One treatment I've read for children is social skills training. I myself have read books on social skils, but struggle to apply some of these concepts in the real world. Sometimes I think I would like to read a book on social skills written by an autistic person. Even if I'm not on the spectrum I think this kind of resource would be helpful to me.



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11 Feb 2019, 6:58 pm

I learned social skills in my late 30s and beyond by just doing it. Sure, I made mistakes at first, but I realized that most normal people have short memories and don't remember much. The difficulty with a book is that everything is so context sensitive. Ideally, you would have an NT around to discuss situations with you, but that isn't possible for most of us.



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11 Feb 2019, 7:13 pm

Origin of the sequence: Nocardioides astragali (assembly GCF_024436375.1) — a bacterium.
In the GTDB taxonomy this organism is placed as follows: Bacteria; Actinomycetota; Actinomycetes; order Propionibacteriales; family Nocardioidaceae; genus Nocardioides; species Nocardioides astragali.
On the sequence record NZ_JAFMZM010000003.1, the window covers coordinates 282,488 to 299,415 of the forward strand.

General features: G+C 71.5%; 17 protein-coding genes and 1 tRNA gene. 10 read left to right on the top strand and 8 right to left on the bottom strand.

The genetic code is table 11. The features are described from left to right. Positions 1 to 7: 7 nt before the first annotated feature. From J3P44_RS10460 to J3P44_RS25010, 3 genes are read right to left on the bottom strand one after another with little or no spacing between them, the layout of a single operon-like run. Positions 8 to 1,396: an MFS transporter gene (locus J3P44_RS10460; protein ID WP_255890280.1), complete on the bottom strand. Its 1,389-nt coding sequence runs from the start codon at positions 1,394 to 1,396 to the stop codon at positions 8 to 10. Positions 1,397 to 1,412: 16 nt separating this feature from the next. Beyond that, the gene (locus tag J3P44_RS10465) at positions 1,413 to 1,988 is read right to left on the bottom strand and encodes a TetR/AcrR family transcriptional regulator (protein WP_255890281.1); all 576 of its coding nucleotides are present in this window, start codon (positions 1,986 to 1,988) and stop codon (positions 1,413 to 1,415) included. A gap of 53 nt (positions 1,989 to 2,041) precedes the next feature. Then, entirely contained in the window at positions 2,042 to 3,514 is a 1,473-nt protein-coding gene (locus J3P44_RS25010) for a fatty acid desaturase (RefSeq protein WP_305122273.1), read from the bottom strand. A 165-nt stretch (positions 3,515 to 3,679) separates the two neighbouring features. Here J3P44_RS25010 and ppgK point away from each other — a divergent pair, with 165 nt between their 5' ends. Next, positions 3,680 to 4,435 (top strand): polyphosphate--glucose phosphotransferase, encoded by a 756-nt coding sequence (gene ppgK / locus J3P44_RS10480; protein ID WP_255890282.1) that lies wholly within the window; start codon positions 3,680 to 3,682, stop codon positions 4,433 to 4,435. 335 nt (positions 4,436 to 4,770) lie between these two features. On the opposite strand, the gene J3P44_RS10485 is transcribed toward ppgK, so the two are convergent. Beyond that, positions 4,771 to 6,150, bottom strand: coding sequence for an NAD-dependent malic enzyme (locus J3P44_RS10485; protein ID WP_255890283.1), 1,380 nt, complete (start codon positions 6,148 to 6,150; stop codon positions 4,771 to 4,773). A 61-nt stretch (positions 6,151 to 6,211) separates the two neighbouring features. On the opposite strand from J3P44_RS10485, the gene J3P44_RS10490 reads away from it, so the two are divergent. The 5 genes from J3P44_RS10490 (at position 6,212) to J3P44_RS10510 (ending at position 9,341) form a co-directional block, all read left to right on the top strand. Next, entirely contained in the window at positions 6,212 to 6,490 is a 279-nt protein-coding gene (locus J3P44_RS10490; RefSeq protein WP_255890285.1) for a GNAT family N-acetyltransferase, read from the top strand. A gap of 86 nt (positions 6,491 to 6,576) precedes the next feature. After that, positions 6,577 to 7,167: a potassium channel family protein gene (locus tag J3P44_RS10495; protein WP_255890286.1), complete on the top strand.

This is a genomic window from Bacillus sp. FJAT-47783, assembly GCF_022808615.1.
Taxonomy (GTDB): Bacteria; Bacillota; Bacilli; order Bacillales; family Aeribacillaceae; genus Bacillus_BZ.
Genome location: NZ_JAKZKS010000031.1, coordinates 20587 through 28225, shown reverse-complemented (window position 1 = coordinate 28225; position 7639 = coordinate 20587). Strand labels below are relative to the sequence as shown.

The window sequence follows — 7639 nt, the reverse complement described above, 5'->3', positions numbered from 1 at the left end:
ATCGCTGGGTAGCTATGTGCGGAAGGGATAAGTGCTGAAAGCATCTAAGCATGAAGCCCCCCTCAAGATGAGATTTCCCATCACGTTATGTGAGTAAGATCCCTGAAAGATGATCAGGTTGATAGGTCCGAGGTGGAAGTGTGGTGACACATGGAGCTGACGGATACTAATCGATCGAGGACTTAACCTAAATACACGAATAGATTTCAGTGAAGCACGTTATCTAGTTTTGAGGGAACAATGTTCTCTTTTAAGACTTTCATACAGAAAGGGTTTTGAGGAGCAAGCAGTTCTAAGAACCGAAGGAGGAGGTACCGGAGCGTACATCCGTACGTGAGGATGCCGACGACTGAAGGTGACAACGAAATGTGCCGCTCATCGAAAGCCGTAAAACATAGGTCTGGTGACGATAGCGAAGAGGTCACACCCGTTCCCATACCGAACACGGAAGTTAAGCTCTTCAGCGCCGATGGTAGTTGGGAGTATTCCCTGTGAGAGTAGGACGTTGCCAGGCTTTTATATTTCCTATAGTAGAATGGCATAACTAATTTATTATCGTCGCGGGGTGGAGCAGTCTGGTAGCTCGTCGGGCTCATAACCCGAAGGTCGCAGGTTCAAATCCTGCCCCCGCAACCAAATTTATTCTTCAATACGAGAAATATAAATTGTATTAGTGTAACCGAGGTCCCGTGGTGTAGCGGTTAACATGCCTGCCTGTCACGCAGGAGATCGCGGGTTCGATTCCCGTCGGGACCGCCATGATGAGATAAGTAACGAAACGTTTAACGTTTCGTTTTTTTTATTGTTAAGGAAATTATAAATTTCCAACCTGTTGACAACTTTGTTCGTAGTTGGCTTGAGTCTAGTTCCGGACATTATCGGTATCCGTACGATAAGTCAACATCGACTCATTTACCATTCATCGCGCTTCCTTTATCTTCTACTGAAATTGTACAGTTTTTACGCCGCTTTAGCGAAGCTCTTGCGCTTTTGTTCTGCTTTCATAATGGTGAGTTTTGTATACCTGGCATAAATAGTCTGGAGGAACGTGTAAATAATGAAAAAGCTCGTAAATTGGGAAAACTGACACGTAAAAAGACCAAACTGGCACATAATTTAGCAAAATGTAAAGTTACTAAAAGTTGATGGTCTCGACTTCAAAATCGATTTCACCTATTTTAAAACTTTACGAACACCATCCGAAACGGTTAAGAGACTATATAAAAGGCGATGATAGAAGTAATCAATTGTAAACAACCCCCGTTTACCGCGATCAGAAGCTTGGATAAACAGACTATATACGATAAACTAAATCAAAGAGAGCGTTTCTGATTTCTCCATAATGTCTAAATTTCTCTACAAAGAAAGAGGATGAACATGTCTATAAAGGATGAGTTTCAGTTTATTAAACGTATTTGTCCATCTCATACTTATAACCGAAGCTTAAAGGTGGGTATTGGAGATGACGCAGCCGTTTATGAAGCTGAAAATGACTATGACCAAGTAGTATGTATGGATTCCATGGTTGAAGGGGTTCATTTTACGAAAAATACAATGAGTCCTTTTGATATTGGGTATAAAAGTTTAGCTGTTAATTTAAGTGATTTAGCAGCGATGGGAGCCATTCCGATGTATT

If you have the ability to, go for it. It is better to know than not know.


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ntt
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12 Feb 2019, 6:47 am

magz wrote:
I wonder if you relate to my expirience with social phobia:
I get scared of people when I'm tired. There is some level of my "psychological energy" where I get overwhelmed with anxiety and I'm scared to meet any people.
If I rest at home, doing whatever pleases me, for a few days or weeks (depending of severity), talking to no one and sleeping as much as I want to, the anxiety goes away and I can work and interact with people again.
My therapist says, this anxiety is actually healthy because interacting with people drains me. When I am already drained, my brain is defending itself from deep discharge that would damage it.


Yes, I think I'm somewhat similar in that I get drained from social interactions, and it takes time to recharge my batteries. On the rare occasion I have positive social interactions I feel that it can energize me though, but 99% of the time this is not the case.